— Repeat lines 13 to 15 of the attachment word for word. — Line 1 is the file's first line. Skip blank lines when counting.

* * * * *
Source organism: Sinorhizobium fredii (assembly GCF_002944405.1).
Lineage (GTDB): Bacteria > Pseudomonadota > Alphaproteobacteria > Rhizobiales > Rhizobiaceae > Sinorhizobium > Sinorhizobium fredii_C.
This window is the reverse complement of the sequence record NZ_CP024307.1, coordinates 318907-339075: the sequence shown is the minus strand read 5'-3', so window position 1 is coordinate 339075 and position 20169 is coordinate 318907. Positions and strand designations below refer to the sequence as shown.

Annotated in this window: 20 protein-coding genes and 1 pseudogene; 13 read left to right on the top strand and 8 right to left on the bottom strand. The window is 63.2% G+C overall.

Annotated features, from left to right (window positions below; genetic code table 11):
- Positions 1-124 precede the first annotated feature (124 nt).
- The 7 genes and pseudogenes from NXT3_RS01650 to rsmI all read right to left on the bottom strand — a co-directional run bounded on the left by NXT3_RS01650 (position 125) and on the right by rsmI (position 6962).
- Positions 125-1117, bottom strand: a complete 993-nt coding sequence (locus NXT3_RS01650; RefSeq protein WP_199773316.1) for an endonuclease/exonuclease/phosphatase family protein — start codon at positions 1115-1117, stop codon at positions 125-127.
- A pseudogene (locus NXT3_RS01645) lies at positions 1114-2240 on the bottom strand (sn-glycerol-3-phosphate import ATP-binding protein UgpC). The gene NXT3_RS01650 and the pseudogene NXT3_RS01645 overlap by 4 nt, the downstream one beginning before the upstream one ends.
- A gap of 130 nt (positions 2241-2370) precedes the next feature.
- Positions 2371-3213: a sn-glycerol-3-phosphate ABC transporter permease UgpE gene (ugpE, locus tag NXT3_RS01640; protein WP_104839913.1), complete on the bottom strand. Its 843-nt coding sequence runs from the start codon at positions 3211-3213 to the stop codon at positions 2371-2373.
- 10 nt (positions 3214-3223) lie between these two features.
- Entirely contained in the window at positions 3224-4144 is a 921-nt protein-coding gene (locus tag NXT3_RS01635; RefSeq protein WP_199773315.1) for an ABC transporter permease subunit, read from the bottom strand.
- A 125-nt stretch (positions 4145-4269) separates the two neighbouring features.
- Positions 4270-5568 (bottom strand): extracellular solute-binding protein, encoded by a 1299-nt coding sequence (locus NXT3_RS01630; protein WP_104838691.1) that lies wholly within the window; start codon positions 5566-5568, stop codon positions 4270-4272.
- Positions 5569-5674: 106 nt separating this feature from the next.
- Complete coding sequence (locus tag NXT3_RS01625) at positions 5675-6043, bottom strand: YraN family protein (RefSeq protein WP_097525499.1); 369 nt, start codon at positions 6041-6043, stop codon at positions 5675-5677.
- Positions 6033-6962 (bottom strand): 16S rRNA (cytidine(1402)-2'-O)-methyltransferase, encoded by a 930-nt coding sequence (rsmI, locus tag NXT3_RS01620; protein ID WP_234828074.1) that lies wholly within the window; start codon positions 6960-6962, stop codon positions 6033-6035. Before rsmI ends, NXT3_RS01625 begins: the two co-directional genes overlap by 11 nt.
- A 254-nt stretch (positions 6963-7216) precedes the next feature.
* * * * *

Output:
- Entirely contained in the window at positions 3224-4144 is a 921-nt protein-coding gene (locus tag NXT3_RS01635; RefSeq protein WP_199773315.1) for an ABC transporter permease subunit, read from the bottom strand.
- A 125-nt stretch (positions 4145-4269) separates the two neighbouring features.
- Positions 4270-5568 (bottom strand): extracellular solute-binding protein, encoded by a 1299-nt coding sequence (locus NXT3_RS01630; protein WP_104838691.1) that lies wholly within the window; start codon positions 5566-5568, stop codon positions 4270-4272.